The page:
Speaking to the question on the Indaba, different types of Small, Medium and Micro Enterprises (SMMEs) were invited to the Indaba. The Indaba included 90 SMMEs from rural areas called the ‘hidden gems’ and these types of SMMEs provided products that would not get the correct marketing. The Indaba provided a speed marketing platform that allowed SMMEs to exhibit and present their products to buyers. He added that 60 speed marketing platforms were held. SAT is pleased with the outcome of the Indaba because it provided opportunities to SMMEs.
The target of 21 million tourists by 2030 was a policy pronouncement by the President. Due to the pandemic, SAT did not reach the trajectory of 16.5 million tourists. Mr Khumalo indicated that SAT will implement a strategy that aimed to achieve this target and that sufficient resources have been allocated to it. The target can be achieved with the restructuring of the infrastructure in the market. He assured the Committee that it is busy tracking the process and that it will provide the Committee with a report on its progress.
Mr Manson agreed with the comments made by the Acting CEO on the markets. He added that the markets on the watch-list are very important to SAT. SAT closely analyses international markets to determine what investments are required to be successful in the markets.
Ms Amanda Kotze-Nhlapo, Convention Bureau Officer, SAT, commended the Committee for attending the Indaba it held. She added to the comments made by the Acting CEO that ten SMMEs were invited from each province. The indaba had a Grading Council and SMMEs had the opportunity to engage with buyers. She said that the attendance of the Indaba did increase and that it supported SMMEs that did not have the finances to exhibit their products. The Indaba was very successful because it allowed the SMMMEs that did not have an exhibition stand to work together. The main focus of the Indaba was on the quality of the products that were displayed.
She added to the comments made by the Acting CEO that SAT did not determine the pricing of the Grading Council. The SAT incentive programme for the Grading Council is very successful and when a business qualifies for the programme it will have free access to the Grading Council. SAT is currently engaging with the Department of Tourism (DT) to determine how SMMEs that do not qualify for the incentive programme can be assisted. Due to the pandemic, there was a decline in SMMEs that were part of the Grading Council. SAT did see new SMMEs that joined the Basic Verification Programme (BVP). She added that majority of the SMMEs were owned by women. SAT will continue the BVP and look to target the Provinces of KZN and Limpopo.
Ms Guliwe responded to the question on the AGs findings. SAT presented an Audit Improvement Plan (AIP) which will track the progress of the internal and external Audit Control Measurements (ACMs). A key target in its quarter four report was to achieve valid internal and external AG findings. She confirmed that the audit outcomes for the previous financial year were resolved. She assured the Committee that SAT did not have the same transactions as indicated in the previous AG findings. SAT is currently reviewing its Memorandum of Understanding (MOU) with debit collectors to ensure that funds are not misused.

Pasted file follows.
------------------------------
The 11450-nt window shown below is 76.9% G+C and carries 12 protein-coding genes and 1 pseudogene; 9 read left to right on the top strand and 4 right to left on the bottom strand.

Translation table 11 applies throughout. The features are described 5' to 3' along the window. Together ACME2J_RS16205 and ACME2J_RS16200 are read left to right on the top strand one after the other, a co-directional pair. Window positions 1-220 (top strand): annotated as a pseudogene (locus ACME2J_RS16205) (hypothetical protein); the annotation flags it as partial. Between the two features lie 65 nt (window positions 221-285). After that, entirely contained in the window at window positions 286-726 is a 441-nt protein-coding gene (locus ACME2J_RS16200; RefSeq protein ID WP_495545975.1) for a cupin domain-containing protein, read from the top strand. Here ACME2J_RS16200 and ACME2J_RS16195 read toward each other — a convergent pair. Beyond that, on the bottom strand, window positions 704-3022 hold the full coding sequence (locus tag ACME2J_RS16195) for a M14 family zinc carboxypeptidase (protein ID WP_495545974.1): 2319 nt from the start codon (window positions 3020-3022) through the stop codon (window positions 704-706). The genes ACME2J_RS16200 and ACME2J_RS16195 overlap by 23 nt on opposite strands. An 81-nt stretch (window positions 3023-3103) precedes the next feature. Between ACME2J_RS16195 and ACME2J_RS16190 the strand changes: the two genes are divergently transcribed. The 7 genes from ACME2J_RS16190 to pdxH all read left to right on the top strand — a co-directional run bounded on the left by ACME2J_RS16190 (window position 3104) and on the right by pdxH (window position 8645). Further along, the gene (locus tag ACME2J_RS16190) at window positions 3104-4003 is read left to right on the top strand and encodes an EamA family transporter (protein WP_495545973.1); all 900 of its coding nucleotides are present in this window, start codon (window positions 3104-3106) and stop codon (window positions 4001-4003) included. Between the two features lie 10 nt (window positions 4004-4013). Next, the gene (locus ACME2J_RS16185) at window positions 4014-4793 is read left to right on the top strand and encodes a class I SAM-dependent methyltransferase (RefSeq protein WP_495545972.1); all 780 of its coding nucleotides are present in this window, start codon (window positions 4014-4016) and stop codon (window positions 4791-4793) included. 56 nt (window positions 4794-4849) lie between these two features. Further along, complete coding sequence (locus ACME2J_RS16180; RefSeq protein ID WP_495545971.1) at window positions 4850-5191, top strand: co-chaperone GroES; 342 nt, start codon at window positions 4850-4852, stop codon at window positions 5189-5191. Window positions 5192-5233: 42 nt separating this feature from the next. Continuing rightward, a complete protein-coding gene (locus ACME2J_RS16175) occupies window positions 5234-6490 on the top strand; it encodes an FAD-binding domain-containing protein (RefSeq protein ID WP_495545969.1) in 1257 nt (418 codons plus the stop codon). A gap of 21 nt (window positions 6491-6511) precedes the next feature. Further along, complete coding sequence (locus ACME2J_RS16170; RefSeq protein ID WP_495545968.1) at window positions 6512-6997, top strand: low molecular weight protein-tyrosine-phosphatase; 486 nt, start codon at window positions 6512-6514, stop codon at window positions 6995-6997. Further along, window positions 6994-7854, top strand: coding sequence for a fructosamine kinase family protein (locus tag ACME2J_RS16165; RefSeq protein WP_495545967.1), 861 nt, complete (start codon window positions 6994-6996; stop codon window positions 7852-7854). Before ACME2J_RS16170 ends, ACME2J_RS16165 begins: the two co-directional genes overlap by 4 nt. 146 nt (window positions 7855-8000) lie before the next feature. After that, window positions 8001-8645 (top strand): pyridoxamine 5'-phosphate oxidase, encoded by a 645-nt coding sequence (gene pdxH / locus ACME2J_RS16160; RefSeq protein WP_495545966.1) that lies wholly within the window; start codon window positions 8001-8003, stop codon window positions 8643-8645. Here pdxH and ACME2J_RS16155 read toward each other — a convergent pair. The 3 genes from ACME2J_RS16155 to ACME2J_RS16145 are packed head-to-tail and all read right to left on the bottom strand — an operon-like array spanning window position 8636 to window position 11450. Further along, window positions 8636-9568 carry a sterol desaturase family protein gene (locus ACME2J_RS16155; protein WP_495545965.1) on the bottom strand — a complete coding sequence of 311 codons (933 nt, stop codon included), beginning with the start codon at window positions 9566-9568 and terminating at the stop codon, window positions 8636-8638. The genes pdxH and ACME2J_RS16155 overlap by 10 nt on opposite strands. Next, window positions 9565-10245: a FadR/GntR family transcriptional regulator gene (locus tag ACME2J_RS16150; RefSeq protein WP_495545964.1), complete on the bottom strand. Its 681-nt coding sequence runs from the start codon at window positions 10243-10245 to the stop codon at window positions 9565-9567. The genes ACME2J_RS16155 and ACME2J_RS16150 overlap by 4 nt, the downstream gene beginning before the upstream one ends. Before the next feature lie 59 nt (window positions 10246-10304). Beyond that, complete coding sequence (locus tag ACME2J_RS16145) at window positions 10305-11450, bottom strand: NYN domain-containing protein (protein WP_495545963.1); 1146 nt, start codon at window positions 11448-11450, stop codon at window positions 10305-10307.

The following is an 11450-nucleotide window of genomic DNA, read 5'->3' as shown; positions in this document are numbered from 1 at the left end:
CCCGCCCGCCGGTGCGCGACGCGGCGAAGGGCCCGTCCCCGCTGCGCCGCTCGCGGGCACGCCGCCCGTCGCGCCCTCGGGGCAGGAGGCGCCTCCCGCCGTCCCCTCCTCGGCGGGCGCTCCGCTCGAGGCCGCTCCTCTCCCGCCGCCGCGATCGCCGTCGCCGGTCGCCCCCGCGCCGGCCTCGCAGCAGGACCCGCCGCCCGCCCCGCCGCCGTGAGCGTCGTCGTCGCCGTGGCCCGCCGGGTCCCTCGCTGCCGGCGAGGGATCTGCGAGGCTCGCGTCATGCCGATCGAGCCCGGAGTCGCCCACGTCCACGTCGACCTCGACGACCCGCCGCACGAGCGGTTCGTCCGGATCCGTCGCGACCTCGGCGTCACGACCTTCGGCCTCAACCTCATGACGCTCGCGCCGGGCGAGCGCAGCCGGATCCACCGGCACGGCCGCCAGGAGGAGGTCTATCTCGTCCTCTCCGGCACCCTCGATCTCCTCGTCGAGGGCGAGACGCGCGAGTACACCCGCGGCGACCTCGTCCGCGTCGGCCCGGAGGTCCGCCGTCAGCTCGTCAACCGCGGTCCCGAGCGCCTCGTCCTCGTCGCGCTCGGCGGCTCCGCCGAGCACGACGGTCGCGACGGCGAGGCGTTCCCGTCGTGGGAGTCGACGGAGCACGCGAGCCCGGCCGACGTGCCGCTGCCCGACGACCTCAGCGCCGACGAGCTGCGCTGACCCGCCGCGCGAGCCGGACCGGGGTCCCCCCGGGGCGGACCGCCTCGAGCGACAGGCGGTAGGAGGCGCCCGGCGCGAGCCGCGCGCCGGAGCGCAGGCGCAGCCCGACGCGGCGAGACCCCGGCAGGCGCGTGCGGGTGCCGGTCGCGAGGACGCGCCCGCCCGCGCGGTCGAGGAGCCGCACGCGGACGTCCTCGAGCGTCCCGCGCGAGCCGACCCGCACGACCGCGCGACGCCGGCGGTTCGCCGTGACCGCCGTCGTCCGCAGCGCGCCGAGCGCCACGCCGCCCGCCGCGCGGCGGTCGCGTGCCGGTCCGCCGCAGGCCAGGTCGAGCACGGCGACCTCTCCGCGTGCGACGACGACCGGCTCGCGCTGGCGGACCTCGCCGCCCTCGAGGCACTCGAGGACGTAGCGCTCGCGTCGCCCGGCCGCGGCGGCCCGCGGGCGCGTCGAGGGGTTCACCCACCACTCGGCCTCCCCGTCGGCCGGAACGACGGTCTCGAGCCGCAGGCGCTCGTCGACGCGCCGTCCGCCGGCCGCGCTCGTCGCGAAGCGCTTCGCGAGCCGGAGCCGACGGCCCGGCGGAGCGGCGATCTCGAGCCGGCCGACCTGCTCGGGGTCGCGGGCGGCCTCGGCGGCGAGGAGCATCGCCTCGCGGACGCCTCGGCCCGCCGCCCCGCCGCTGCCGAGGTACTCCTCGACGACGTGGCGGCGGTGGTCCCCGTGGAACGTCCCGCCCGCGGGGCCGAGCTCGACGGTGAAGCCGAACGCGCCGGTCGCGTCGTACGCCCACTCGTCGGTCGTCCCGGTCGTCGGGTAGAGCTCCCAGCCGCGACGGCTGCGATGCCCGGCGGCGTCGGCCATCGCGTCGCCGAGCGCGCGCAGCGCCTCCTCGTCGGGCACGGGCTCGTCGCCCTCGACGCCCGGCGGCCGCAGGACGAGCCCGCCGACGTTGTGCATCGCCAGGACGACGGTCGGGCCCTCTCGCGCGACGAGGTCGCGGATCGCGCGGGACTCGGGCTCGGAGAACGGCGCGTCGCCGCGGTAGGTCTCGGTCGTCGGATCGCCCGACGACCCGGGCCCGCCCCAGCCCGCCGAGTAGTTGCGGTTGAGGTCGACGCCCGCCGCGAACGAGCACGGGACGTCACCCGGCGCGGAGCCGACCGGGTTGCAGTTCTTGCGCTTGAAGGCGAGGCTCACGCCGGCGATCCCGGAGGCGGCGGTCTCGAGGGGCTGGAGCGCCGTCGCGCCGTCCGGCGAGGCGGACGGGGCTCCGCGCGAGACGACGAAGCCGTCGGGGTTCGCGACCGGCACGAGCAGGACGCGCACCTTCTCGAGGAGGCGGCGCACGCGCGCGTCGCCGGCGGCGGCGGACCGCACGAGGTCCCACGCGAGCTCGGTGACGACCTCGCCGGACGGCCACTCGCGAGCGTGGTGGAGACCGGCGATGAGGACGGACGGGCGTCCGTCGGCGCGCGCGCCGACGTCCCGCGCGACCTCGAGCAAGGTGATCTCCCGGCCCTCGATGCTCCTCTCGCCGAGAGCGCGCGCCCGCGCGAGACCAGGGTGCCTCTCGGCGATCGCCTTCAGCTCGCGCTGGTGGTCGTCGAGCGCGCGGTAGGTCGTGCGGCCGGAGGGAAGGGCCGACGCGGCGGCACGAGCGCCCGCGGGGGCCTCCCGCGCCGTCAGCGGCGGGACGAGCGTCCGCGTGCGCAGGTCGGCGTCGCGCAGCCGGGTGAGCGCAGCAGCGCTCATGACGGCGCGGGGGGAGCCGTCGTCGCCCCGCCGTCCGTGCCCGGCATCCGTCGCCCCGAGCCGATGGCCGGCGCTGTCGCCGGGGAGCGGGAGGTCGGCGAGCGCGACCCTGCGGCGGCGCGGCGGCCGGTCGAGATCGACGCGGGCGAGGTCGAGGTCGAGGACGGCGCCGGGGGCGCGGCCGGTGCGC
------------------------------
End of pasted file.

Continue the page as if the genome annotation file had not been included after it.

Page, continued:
Agreeing to the question on SAT’s finances, Ms Guliwe confirmed that it collaborates with other SOEs to ensure that its budget is consolidated. SAT also allocated resources within the office of the CEO to work closely with provincial stakeholders to ensure that the tourism sector moves forward. SAT weighs the financial benefits of every programme before resources are allocated and follow the criteria outlined by National Treasury. She added that SAT conducts quarterly reviews of the financial and non-financial work it does to ensure budget allocators are held accountable.
She responded to the question about business tourism that this sector is a priority for SAT. In programme three of the APP, business market and branding were included to establish labour marketing skills between leisure and business tourism. She added that programme four of the APP also highlighted the importance of business tourism.
Adv Mojanku Gumbi, Interim Chair, SAT board, responded to the question on marketing strategies. She assured the Committee that SAT will always strive to achieve great ROIs. SAT returned 60% of its marketing budget during the pandemic because there was no need to advertise at that time. The appointment of the CEO is a process that needed to be finalised by the Minister. The process was delayed because of the change in Ministers and the Minister requested time to settle. The Board of SAT completed the recruitment process and sent its recommendation to the Minister on 6 April 2022.
The Grading Council is a policy issue that needs to be resolved. SAT will have to appear before the Committee if it cannot achieve the 2030 target. Adv Gumbi indicated that there was an issue with the Collaborative Fund (hereafter referred to as the Fund). The new MOU states that SAT cannot be an applicant and a decision-maker of the Fund. Applicants may apply for the Fund and then the Development Bank of South Africa (DBSA) will engage with SAT. The Grading Council is a process that included merging the marketing of Brand SA and SAT. This process was also delayed because of the change in Ministers.
She said that the final policy decision remains with the Committee and that the Tourism Amendment Act indicates that the board of SAT are the Accounting Officers. This will be difficult because the Board only engages on a quarterly basis and is not involved in the daily operations of SAT. She emphasised that this will need to be noted by the Committee when considering the Amendment Act.
Mr P Moteka (EFF) asked what measurements it will implement to mitigate the impact the pandemic had on its 2030 target and did it invest more funds in domestic tourism.
Mr De Freitas asked the Chair of SAT board to elaborate on the final comments she made. He indicated that it will be important for the Committee to note the comments made.
Ms Winkler asked SAT to indicate what marketing strategy it will use to advertise Brand SA.